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New Web Tools for Writers

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New web-based processors are popping up everywhere. Do they work as well as Microsoft Word? What do you get? What's missing? Laurie Rowell takes a look.
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The web has recently offered up some fabulous goodies to the writer in us all. For those of you not closely in touch with your inner scribe, let me explain that we writers tend to be a greedy lot, difficult to please and inclined to expect miracles for free. As just this sort, I was surprised to find that these tools offer plenty of good stuff for writers now and buckets of promise for even more utility down the path.

A few key points to consider before launching into a new product:

  • Most of these packages are in development, so be prepared to deal with bugs. They’re also free, so I find I’m more forgiving, but go with your own comfort level. With my knack for breaking things, I found many a soft spot.
  • There are plenty of claims about security bouncing around on these sites, but these claims often center on issues of preventing others from getting into your documents. What makes me nervous is the way these word processors store docs on their servers. Now, I’m not saying your work isn’t safer on their servers than on your own, but if I had a file that was important to me, I’d keep a local copy, too. Years back, a major provider lost my whole email account with all its archived mail, including the last letter my mother ever wrote me. But you probably have friends with whom you can swap such horror tales of lost files. (If not, just tap the shoulder of the average geek-on-the-street.)
  • These applications are not about to replace Microsoft Word for professional work—at least, not this week. On the other hand, if you’re tossing together a low-budget system for a nonprofit after-school program or your Aunt Bessie (who doesn’t believe she could use a computer and doesn’t want to spend any $$$), these products might soon be good enough to meet basic word-processing needs.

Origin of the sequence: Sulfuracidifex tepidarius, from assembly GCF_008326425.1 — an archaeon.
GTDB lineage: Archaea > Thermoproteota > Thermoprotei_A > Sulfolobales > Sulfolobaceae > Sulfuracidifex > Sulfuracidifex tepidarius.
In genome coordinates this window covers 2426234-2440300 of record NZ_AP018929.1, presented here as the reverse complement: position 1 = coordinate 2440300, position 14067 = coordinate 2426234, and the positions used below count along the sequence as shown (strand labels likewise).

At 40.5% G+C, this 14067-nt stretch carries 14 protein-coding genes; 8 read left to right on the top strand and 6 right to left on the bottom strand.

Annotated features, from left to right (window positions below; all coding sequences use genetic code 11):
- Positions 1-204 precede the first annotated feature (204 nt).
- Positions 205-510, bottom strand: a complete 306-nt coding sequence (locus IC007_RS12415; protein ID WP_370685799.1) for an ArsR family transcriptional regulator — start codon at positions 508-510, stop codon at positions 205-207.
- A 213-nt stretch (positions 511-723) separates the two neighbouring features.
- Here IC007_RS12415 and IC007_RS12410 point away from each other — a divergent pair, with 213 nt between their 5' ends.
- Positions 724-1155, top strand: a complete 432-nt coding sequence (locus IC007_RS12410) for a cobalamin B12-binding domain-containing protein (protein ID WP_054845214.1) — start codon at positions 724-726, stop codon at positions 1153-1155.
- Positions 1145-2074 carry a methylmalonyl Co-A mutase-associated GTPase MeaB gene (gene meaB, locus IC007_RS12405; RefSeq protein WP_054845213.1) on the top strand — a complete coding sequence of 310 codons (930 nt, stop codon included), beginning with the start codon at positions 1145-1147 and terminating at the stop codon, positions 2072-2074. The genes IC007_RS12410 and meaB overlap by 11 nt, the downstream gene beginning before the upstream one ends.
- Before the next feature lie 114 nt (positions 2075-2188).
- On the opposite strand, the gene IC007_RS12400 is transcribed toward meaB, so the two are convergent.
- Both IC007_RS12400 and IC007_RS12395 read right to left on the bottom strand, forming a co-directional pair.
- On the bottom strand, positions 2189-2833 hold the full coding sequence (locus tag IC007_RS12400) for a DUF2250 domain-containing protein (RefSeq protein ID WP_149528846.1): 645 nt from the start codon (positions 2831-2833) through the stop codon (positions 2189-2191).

• Web applications offer real promise for collaboration. Anyone whom you specify can access a file that you’ve posted, reviewing or making changes without the security concerns that attend email attachments.
  • These tools afford a peculiar privacy. For example, you might not want to save those drafts of your soon-to-be-award-winning poetry in the Word files of the very public computer sitting on your corporate desk at the office—not to mention that letter you’re composing to the jerk whose clothes you threw out the window into the courtyard last week. But these web word processors offer a fast, easy solution to such on-the-coffee-break bursts of creativity.

With all of this information in mind, I put three of these apps through their paces. What I wanted to know was how well they could substitute for Microsoft Word (which I used as a benchmark), how useful they were for collaboration, and what other extras they offered.

Zoho Writer

According to the web site, Zoho Writer is a full word processor in the alpha stage. First boom out of the cannon I tried to import a Word file, and omigosh it was easy! The file slipped into place in an easy-to-understand user interface. I was able to implement several word-processing features to make corrections and additions, and to send the file out for collaboration. I was pretty charmed, I can tell you.

The next day I was less charmed. My file was a mess. For some reason, Zoho Writer had replaced double quotation marks and apostrophes from the original file with a question mark. The result looked like a Spanish catechism (see Figure 1).

Figure 1

Figure 1 Sample short story file saved and reopened in Zoho Writer.

You might have noticed that the quotation marks at the end of the passage in Figure 1 are still intact. That’s because I composed that sentence in Zoho Writer and saved it there. Only the imported punctuation made this bizarre transmogrification.

But hey, this is an alpha version. I’d give them time to perfect the product before trusting anything more than the roughest draft to it. This is a highly temperamental app, and features sometimes work well—but sometimes don’t.

Collaboration was not intuitive, although easier than in Word. You can set up documents to share as read-only or read/write, as shown in Figure 2.

Figure 2

Figure 2 In Zoho Writer, you can share a document with the public.

Thing is, you want to be careful. See the check box at the bottom that you want to click? It’s the one giving your collaborator read/write access. Much of the time, you’ll be offering that option, right? Now see the check box at the top? It shares your document with all the wide world and his pet guppy. You do not want to click the wrong check box by accident. Bear in mind that I’m finicky and easy to confuse, but a glance at the posted public documents on this site suggests some may have already shared their private work unintentionally.

On the plus side, if one collaborator is editing the document, others are locked out and notified about why they can’t access the text.

On balance, I’d have to say that Zoho Writer is a gutsy endeavor, but it hasn’t yet escaped from Bugtopia enough to be serviceable.

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